WASHINGTON (May 14, 2009) – Without success on the Pakistan side of the border, efforts to rid both it and Afghanistan of the Taliban will be significantly harder, Defense Secretary Robert M. Gates told the Senate Armed Services Committee today while testifying on the fiscal 2010 defense budget request.
That success will be more difficult if the Pakistani government refuses to take the fight to the militants within its country’s borders, Gates said. But traditional thought may prove hard to overcome.
“For all of Pakistan’s history, India has been the existential threat,” he said. “I think actually it was only with the Taliban’s going too far and moving their operations into Buner, just 60 miles or so from Islamabad, that for the first time they really got the attention of the Pakistani government.”
Recent actions of the Pakistani government and its army have indicated the government now understands the nature of the threat to it and is prepared to take action to deal with the threat, Gates said.
Navy Adm. Mike Mullen, chairman of the Joint Chiefs of Staff, also spoke before the committee. He acknowledged increasing support from the Pakistani people to deter the militants’ threat to their country and the government’s stepped-up counterinsurgency operations, but he expressed reservations about sustainability.
“My biggest question about these operations is [the government’s] ability to sustain them over time,” he said. “Right now I’m encouraged by what’s happened, but I certainly withhold any judgment about where it goes, because of the lack … of historic sustainment.”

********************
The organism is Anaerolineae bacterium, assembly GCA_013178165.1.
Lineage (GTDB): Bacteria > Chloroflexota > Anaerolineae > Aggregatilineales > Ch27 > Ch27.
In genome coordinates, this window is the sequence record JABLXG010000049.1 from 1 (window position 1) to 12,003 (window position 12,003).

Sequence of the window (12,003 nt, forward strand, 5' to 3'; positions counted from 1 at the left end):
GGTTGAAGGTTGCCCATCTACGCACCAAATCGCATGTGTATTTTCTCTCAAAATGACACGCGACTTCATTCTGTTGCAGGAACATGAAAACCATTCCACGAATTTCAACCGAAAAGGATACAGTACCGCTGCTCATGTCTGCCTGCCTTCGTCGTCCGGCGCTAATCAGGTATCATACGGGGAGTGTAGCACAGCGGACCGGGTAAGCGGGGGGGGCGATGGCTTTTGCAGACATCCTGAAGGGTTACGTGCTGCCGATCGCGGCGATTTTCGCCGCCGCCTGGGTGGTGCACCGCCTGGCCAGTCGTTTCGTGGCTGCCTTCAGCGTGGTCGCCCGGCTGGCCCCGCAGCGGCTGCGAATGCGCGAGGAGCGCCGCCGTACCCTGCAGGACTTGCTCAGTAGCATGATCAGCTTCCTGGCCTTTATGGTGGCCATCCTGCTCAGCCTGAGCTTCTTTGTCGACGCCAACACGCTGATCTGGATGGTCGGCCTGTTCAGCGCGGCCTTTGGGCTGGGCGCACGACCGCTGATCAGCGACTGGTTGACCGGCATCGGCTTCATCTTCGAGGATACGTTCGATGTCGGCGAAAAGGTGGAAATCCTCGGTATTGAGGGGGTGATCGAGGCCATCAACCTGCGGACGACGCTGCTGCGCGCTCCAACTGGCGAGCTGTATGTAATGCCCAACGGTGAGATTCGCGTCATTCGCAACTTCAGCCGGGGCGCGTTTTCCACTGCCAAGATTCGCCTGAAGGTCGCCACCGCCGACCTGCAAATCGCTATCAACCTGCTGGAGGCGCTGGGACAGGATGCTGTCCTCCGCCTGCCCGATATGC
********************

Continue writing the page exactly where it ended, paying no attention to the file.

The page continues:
In addition to the counterinsurgency effort on both sides of the Afghanistan-Pakistan border, Gates said, success in Afghanistan also relies on turning the country’s agriculture away from the poppy crop that supplies drug traffickers and finances criminal and terrorist activities.
“Before 30 years of war, Afghanistan … had a strong agricultural sector, and in fact exported … a variety of food,” he said. “So the notion of getting them to adopt alternative crops is not fanciful, but we have to figure out a strategy where they get the money and the seeds and the ability to sustain their families before they get rid of their poppy crop.”
The secretary acknowledged Afghan President Hamid Karzai’s concerns about precision coalition airstrikes and their effect on Afghan civilians, but added that the use of airpower can’t be eliminated. Forgoing that capability, he said, would be like trying to fight the war “with one hand tied behind our back.”
“That said,” he continued, “one of the charges, I think, for the new commanders, will be to look at how we can do this in a way that further limits innocent civilian casualties in Afghanistan, but also gets the truth out to the Afghan people about what’s really going on.”